Some folks believe that the Internet is somehow different from the “real world.” Some folks believe that, because of the anonymity of the Internet, people will invariably behave worse online than off, that they will say and do things that in the “real world” they would never consider saying or doing, morals and ethics be damned.
I believe that’s a crock of shit. Sometimes (a lot of times) people behave badly. Period. Where and when that happens is most likely a factor of specific circumstances. And to the extent that I’ve seen people behave spectacularly poorly in a wide array of circumstances, both online and off, I cannot sustain the belief that people behave quantitatively or qualitatively worse on the Internet than they do in real life.
While I’m on the subject, the “anonymity” of the Internet is a great myth. We would all like to believe that we have some far reaching, transnational, ubiquitous Fourth Amendment Right to Privacy (I don’t even know where to begin with how wrong this idea is); but this is simply not true. Leaving aside the ethical question of whether or not we should have anonymity on the Internet, the reality is that it is spectacularly easy to find out who is behaving badly on the Internet, out them, and force them to face the consequences of their actions. It’s just that most of the time we don’t because, really, who has the time? Or the energy? Especially when the lion’s share of bad behavior on the Internet is little more than the digital equivalent of someone cutting you off in traffic; it’s annoying, possibly dangerous, but in the grand scheme of things, not that big of deal when compared to, oh, I don’t know, genocide.
The only difference between people behaving poorly on the Internet and people behaving poorly in the real world is that online bad behavior leaves a paper trail. As they say, nothing ever really goes away on the Internet (another myth I’ll leave un-busted for the time being), and this is obviously true when it comes to the malicious behavior of trolls and other ne’er-do-wells who spew useless, hateful, and at times threatening and harmful crap all over Internet forums, blogs, and comment feeds.
I’ll say it again: the only difference between people acting like idiots online and off is that when it’s done online, we have a digital record of it. In other words, we can study it and learn from it far more effectively than we can from people behaving like idiots in the real world.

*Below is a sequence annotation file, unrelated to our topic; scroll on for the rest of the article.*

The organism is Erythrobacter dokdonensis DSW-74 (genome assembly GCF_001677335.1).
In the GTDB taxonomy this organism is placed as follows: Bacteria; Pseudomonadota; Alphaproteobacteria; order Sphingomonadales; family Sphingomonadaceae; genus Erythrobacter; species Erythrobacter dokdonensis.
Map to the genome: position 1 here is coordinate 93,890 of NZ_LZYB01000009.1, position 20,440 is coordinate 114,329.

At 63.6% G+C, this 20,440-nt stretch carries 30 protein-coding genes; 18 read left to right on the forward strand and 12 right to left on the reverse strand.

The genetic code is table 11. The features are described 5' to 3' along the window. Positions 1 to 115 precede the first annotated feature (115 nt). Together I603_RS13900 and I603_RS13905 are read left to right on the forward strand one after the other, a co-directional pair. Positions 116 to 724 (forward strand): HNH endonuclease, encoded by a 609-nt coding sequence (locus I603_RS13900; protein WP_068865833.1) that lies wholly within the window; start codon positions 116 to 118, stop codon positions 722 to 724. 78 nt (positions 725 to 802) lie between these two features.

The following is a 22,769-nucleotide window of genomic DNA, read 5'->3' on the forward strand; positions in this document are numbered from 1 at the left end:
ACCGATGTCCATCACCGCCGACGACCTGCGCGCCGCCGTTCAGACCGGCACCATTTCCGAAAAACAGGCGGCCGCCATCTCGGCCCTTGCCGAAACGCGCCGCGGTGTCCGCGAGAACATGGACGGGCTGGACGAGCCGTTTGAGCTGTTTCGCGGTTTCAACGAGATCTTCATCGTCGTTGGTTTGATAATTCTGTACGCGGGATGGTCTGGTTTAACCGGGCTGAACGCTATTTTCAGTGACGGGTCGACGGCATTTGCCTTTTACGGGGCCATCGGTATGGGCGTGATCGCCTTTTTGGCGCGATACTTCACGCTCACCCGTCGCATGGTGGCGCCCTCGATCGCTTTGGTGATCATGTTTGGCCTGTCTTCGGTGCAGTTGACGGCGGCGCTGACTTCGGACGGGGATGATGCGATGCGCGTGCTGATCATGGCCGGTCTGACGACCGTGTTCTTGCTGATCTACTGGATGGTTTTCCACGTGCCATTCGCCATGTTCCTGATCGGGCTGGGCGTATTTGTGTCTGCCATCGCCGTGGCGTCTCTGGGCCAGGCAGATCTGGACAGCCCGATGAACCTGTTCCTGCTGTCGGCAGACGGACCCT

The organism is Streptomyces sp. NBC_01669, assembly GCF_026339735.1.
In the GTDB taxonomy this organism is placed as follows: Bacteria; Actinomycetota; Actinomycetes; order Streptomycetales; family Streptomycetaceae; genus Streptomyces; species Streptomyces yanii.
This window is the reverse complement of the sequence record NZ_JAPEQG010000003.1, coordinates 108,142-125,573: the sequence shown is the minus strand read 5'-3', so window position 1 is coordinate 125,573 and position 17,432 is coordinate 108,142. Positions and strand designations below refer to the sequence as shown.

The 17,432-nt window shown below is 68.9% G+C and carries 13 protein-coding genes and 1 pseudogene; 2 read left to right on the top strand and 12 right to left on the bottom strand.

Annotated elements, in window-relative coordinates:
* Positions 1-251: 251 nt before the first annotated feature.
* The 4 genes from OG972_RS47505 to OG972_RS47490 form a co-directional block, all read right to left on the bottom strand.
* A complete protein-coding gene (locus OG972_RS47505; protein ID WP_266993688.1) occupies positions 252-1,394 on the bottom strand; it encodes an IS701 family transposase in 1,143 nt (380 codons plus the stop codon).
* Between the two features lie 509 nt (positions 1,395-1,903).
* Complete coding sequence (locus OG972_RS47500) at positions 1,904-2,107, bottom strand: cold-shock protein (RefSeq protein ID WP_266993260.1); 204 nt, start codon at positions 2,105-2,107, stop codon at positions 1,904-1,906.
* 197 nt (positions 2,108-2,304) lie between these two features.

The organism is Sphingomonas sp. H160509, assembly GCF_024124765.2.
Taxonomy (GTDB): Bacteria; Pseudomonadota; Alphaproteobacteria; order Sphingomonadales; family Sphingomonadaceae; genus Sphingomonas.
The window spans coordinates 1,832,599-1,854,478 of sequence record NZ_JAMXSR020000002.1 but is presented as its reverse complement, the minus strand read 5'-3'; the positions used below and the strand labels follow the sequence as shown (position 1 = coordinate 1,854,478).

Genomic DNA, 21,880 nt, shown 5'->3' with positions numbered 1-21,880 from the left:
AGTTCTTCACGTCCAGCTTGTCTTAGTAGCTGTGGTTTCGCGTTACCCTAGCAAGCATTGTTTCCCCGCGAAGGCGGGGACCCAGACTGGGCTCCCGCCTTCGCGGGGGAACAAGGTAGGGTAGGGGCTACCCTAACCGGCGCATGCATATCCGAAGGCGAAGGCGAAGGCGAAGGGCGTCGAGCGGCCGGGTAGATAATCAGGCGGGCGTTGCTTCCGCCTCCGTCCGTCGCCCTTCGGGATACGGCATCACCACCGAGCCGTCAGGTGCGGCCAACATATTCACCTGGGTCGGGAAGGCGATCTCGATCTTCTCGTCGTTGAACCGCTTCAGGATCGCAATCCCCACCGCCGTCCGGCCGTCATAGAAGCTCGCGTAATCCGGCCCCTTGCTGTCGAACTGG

[Trigger warning: rape, rape culture, trolling]
I am reminded of this because of an ongoing controversy regarding video game culture, a webcomic, feminism, rape, and rape culture. I am not interested in debating the specifics of this particular controversy. (Long-time readers who know a thing or two about my politics and who know a thing or two about how I feel about violence against women can probably figure out where I stand.) What I am interested in is how this particular debate has generated it’s own history and it’s own analysis. (My inner scholar is geeking out hard right now.)
Once you get yourself acquainted with the issue (I suggest reading this), check out this analysis of troll language done by a central figure in the debacle. I don’t have a lot to say about the analysis or the arguments or even about the bad (offensive, horrifying, inexcusable) behavior of the trolls. I just think that language analysis here — especially by someone on the receiving end of bad behavior — is pretty interesting. And I suspect that this type of critical analysis of an online argument is probably pretty helpful in other corners of the Internet. Lord knows that folks in this “Buddhist corner” of the web have been through plenty of our own heated debates and controversies. We’ve had our own trolls. Many of us have been on the receiving end of some pretty awful behavior, and many of us have said and done some spectacularly stupid things that are on display for all to see. (Sorry about that.)
So. We can probably all learn something form this. Both online and off.